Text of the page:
(I thought it was two years and checked on wikipedia to make sure I got it right which was a massive mistake because you can't tell but I just spent twenty minutes learning about who got nominated for supporting roles on the West Wing and that's information I'll have forgotten in another twenty minutes)

I don't know how much longer I'll be a projectionist. I don't know what I'll do when they tell me I'm not needed up there anymore.

---
Kingdom of Heaven (Director's Cut)
Gone Baby Gone
Up
American Beauty
Moon
Reservoir Dogs
Pan's Labyrinth
Inception
Eternal Sunshine of the Spotless Mind
Fight Club

Except this isn't right at all, because Up could easily be Finding Nemo, Toy Story 3 or Wall-E, Reservoir Dogs is on a level with Pulp Fiction and Inglourious Basterds. Inception could be switched out for Memento or The Prestige or The Dark Night and oh my fuck aren't we all glad Nolan's confirmed he's doing the third Batman film?
---

And now if you'll excuse me, I think the first two episodes of How I Met Your Mother series 6 have downloaded.

(Ignorance is bliss)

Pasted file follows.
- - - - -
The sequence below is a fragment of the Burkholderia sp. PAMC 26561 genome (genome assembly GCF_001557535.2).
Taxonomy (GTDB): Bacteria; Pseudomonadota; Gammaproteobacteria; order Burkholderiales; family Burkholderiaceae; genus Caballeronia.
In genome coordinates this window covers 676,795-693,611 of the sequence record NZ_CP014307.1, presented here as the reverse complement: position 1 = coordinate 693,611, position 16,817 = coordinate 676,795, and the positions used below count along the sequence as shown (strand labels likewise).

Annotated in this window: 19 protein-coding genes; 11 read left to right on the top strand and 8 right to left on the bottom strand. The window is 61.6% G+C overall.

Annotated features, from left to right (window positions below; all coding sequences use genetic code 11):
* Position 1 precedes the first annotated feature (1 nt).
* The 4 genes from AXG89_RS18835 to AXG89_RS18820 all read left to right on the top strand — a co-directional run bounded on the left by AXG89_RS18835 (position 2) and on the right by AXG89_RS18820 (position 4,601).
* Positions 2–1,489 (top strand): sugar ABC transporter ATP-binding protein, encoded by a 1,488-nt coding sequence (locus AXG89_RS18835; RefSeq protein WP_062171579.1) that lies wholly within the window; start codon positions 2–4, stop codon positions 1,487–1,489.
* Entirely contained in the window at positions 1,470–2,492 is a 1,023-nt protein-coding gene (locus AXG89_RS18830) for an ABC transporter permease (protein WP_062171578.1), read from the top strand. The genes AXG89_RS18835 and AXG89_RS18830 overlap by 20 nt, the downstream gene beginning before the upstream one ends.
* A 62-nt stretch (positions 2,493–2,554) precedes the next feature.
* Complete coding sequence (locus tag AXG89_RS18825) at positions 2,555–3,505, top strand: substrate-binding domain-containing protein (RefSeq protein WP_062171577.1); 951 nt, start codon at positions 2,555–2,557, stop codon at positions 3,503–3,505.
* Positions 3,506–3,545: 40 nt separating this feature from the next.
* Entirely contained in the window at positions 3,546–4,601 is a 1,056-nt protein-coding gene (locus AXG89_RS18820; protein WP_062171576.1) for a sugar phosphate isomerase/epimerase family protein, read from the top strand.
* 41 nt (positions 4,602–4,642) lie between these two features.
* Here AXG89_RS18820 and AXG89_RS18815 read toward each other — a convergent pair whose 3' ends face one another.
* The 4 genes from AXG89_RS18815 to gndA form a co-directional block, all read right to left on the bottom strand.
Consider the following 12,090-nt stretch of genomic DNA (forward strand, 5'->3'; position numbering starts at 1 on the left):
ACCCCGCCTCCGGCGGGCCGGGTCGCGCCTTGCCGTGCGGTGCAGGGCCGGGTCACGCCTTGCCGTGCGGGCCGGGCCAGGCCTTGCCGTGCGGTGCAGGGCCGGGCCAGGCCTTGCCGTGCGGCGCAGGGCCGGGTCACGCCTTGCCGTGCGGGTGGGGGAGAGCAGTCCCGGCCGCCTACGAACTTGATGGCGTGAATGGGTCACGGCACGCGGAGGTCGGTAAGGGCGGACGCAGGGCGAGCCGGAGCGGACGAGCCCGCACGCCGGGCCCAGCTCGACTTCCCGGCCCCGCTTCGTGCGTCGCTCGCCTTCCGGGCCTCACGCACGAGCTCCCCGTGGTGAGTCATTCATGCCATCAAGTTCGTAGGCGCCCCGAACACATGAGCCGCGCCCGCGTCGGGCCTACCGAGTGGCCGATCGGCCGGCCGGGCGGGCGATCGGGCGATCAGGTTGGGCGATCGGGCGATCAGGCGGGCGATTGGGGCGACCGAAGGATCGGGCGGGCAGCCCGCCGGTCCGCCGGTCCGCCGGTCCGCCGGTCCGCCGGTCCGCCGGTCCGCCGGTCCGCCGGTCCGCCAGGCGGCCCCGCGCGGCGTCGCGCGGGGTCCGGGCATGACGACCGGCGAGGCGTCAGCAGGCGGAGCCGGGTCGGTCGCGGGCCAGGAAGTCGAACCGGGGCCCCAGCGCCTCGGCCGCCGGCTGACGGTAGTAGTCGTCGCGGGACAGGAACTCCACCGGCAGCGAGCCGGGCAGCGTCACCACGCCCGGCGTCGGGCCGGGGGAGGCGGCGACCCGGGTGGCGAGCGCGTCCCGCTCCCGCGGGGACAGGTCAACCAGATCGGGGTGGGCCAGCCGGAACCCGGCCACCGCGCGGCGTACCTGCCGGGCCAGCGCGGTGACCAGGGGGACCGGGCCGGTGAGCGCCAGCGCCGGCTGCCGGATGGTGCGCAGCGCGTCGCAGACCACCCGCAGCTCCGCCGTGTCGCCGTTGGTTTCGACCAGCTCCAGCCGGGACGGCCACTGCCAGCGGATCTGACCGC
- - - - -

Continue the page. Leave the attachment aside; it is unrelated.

September 10th, 2010


11:40 am - I watched some horror movies
Yesterday I saw two films, Resident Evil: Afterlife and The Last Exorcism.

Afterlife is terrible. So bad we were laughing the whole way through. It wants so desperately to be the Matrix and doesn't try to hide this at all. Characters run along walls in bullet time, Mila Jovovich discards empty guns mid fight because Trinity showed that was the cool thing to do and there's a whole fight scene which is just Wesker - dressed as Neo - dodging bullets at Agent Speed. The writing is clichéd and the script poorly thought through. Guns still work fine after taking them swimming and mindless zombie horrors seem to have a good sense of direction when it comes to tunnelling.

What I really don't get, though, is the Umbrella Corporation. I mean in the games, which admittedly I've only played a little, as well as the films. Umbrella seem to be evil for the sake of evil. It's not power they're after, or they'd be researching a cure for the T-Virus rather than constructing science facilities on boats in a post apocalyptic world for the sake of more biological weapons research, despite there being No-one Left To Rule Over.